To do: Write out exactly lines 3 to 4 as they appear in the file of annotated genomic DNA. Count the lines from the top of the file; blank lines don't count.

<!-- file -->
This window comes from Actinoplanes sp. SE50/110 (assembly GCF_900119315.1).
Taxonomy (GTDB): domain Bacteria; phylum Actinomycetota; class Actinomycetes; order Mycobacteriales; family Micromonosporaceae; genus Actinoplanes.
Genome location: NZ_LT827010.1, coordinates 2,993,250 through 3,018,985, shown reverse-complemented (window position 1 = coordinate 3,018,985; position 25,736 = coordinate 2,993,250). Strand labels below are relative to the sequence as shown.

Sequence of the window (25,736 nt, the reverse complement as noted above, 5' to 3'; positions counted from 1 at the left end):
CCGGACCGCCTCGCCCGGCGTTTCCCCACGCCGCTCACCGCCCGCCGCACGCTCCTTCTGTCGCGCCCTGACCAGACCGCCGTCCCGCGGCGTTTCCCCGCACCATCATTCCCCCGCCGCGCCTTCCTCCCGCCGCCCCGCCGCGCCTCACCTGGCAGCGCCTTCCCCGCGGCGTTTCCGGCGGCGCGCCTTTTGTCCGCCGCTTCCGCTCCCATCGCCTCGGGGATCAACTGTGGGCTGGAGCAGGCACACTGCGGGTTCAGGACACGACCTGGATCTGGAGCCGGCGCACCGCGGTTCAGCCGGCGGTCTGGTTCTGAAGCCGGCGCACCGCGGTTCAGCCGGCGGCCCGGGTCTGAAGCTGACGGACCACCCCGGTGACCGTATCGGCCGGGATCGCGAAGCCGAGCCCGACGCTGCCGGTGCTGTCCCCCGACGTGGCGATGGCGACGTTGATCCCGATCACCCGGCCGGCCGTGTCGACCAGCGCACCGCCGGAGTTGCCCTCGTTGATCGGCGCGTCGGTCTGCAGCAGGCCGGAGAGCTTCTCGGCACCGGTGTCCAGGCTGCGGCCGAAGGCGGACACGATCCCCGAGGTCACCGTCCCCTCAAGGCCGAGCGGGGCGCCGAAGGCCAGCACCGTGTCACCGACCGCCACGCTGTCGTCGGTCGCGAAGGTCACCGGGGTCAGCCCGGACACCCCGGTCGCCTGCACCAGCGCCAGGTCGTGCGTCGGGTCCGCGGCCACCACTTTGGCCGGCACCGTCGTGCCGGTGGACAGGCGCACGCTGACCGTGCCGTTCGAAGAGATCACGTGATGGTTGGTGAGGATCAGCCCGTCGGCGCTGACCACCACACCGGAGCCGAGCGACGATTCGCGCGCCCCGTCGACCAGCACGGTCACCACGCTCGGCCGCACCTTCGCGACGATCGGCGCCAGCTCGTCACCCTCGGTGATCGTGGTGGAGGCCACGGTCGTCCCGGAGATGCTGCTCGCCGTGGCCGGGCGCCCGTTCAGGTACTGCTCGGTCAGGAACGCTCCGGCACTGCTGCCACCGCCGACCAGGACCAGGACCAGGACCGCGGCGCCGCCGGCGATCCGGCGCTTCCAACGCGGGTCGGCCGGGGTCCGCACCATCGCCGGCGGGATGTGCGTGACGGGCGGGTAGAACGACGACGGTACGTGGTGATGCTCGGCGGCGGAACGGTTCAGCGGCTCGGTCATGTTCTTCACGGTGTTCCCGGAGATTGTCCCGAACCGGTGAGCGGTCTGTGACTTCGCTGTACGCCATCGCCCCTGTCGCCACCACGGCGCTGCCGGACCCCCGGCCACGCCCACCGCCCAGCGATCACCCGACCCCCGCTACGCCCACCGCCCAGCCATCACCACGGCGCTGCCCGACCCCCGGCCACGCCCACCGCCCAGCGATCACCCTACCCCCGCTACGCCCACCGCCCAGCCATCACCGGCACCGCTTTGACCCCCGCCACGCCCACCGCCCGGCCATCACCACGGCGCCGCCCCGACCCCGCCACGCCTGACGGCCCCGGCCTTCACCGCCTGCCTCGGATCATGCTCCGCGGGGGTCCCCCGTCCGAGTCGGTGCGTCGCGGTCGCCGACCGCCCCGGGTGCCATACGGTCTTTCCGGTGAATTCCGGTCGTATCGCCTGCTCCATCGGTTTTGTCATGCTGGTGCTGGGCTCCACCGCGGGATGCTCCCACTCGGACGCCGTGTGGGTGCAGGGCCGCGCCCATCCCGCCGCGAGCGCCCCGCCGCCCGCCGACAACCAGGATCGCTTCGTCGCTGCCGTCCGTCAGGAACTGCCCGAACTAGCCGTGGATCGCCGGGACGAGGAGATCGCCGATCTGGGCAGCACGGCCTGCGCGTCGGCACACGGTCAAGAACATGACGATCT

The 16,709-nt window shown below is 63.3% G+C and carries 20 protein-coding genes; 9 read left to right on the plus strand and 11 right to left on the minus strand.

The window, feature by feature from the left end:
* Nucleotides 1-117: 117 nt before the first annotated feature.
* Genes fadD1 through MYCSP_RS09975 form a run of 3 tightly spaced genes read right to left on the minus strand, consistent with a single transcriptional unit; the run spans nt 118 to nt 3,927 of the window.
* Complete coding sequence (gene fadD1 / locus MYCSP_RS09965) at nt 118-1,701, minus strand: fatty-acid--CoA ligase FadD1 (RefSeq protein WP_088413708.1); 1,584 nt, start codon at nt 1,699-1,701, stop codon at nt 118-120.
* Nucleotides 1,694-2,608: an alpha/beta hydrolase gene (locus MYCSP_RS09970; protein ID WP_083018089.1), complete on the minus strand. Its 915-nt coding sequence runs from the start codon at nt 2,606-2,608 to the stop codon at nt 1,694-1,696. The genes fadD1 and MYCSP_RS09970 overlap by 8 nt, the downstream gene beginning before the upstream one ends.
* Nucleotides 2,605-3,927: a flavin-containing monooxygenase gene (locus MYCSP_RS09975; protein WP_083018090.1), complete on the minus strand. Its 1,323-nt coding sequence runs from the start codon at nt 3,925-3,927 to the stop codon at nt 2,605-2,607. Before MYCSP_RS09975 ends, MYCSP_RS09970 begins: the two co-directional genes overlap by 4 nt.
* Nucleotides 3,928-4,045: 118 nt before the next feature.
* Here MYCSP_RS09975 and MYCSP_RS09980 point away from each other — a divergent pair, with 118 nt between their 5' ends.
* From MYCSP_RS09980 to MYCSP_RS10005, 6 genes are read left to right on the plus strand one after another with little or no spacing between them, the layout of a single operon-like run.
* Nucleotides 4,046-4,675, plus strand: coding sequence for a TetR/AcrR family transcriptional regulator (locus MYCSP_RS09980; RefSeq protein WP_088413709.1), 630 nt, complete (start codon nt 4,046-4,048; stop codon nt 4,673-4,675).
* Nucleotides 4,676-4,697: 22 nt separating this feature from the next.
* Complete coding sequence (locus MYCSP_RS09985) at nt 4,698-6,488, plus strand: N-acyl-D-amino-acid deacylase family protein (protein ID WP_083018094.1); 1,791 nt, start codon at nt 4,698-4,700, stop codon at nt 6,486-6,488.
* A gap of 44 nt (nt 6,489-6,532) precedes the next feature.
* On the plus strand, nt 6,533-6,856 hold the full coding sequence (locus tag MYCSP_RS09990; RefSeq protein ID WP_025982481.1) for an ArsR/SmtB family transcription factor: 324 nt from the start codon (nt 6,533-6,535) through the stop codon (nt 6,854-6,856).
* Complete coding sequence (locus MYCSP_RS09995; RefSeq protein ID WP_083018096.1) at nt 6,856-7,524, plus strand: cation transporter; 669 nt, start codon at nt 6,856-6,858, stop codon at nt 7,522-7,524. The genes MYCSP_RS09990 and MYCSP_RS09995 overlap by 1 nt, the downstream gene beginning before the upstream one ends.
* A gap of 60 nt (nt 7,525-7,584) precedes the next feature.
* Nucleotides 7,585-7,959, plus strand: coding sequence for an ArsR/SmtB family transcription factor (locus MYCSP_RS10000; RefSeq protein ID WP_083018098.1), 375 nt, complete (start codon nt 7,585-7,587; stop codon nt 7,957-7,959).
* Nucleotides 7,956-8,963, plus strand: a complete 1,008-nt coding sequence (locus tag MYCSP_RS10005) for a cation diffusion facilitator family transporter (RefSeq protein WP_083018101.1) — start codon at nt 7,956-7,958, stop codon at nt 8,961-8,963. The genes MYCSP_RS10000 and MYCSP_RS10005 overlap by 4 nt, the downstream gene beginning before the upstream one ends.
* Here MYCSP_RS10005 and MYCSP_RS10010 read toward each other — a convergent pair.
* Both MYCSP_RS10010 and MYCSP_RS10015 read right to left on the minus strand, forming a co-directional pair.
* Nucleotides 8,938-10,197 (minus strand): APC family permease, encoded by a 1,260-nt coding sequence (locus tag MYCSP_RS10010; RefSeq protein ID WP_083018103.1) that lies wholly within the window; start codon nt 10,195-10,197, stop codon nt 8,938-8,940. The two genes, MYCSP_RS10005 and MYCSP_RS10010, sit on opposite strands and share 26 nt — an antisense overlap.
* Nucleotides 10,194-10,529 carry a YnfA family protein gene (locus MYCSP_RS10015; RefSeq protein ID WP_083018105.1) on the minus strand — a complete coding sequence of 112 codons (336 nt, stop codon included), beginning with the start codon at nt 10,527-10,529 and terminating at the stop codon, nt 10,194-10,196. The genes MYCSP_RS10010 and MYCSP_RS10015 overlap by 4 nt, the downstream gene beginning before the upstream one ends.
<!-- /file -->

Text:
Genome location: NZ_LT827010.1, coordinates 2,993,250 through 3,018,985, shown reverse-complemented (window position 1 = coordinate 3,018,985; position 25,736 = coordinate 2,993,250). Strand labels below are relative to the sequence as shown.

Sequence of the window (25,736 nt, the reverse complement as noted above, 5' to 3'; positions counted from 1 at the left end):